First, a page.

Tigray region held regional elections on September 9, in spite of protests of the federal government and increasing political tensions in Ethiopia.
While Prime Minister Abiy has ruled out military intervention, there are fears that any punitive measures by the federal government could further escalate tensions.
The Tigray defiance of the federal government is the latest challenge to the administration of Nobel Peace Price winner Abiy, who is struggling to hold together a federation that assembles Ethiopia’s more than 80 ethnic groups.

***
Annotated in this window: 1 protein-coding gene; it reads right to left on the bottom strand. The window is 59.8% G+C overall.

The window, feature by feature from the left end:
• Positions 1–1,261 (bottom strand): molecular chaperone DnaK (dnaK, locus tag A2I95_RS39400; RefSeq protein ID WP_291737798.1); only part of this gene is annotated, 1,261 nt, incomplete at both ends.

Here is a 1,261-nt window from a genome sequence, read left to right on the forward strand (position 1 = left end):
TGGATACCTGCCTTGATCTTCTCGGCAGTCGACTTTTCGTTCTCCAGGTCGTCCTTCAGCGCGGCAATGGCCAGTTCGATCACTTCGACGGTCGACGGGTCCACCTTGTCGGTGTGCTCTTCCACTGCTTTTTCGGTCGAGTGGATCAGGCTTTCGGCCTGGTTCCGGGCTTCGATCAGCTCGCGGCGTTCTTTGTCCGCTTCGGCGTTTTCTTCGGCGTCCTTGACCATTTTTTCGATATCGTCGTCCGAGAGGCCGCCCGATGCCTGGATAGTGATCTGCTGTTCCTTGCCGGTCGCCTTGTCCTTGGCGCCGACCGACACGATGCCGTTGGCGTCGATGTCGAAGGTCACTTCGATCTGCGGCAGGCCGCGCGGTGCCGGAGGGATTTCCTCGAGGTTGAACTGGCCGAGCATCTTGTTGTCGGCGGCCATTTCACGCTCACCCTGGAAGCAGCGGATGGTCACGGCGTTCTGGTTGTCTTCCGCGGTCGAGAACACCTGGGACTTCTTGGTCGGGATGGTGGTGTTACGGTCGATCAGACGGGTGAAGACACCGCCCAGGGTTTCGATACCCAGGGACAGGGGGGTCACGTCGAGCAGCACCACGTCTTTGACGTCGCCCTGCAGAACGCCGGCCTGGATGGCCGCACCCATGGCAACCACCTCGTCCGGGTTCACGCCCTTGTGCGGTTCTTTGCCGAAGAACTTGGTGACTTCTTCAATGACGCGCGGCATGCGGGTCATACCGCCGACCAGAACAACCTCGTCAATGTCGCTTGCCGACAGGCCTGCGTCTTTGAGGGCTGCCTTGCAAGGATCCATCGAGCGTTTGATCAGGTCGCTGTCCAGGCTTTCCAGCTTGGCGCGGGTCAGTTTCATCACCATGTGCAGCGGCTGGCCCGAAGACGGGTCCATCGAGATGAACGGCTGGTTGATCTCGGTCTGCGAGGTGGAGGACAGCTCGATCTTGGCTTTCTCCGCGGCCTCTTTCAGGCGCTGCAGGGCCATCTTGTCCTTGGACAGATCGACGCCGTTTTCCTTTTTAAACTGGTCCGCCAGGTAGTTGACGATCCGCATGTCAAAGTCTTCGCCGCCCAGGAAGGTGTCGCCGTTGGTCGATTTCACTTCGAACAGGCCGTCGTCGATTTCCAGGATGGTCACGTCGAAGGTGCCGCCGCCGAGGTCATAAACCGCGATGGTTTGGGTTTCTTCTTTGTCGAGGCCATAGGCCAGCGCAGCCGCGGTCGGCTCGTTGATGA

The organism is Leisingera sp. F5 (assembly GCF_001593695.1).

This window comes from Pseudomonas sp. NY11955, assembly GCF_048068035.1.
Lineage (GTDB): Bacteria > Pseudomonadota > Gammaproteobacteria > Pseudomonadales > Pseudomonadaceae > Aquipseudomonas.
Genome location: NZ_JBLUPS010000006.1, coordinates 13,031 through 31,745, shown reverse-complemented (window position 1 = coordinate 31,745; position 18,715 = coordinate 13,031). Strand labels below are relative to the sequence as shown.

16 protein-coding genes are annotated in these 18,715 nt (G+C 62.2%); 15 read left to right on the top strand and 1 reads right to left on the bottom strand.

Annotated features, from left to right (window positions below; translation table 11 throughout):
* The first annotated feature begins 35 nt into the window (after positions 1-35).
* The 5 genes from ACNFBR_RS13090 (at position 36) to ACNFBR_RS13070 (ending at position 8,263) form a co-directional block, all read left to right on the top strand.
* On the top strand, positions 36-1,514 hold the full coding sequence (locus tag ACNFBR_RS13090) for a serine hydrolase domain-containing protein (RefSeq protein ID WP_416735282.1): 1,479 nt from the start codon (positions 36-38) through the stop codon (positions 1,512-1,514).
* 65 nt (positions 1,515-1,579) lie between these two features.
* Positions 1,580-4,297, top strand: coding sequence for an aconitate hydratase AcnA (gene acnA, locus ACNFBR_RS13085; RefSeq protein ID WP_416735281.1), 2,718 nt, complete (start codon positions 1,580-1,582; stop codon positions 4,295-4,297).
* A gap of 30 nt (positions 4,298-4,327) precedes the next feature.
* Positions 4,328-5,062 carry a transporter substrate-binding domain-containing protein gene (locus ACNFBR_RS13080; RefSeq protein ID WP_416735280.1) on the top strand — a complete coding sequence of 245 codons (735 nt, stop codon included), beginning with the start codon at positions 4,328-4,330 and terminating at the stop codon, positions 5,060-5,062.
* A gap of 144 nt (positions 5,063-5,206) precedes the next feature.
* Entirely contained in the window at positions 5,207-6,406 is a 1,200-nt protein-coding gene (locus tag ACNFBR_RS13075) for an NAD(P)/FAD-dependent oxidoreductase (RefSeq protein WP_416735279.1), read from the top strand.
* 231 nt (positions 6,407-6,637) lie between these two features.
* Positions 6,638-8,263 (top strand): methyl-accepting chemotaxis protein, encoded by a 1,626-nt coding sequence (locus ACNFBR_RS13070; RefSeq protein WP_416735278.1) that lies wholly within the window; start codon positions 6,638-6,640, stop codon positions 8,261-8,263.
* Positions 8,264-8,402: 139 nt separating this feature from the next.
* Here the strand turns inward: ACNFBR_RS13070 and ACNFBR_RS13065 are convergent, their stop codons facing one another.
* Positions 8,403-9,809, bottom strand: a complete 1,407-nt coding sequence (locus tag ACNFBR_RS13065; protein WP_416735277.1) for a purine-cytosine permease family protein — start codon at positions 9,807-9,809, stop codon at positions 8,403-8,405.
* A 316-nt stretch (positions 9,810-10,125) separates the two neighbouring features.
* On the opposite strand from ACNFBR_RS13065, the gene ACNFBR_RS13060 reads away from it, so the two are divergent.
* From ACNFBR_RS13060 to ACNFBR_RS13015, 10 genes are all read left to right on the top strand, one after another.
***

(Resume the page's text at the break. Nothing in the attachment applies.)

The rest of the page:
The regional officials, holding polls for the 190-seat Tigray parliament, warned that any intervention by the federal government would amount to a “declaration of war”.
They objected to the postponement of the national and regional elections, originally scheduled for August, explained by the coronavirus pandemic and the extension of Prime Minister Abiy Ahmed’s time in office.
The local sources said results will be announced by September 13.
On, Ethiopia’s upper house of parliament, which mediates constitutional disputes, ruled that the polls for regional parliaments and other positions were unconstitutional, announcing the assessment on September 5, which did not stop Tigray region to continue with election timetable.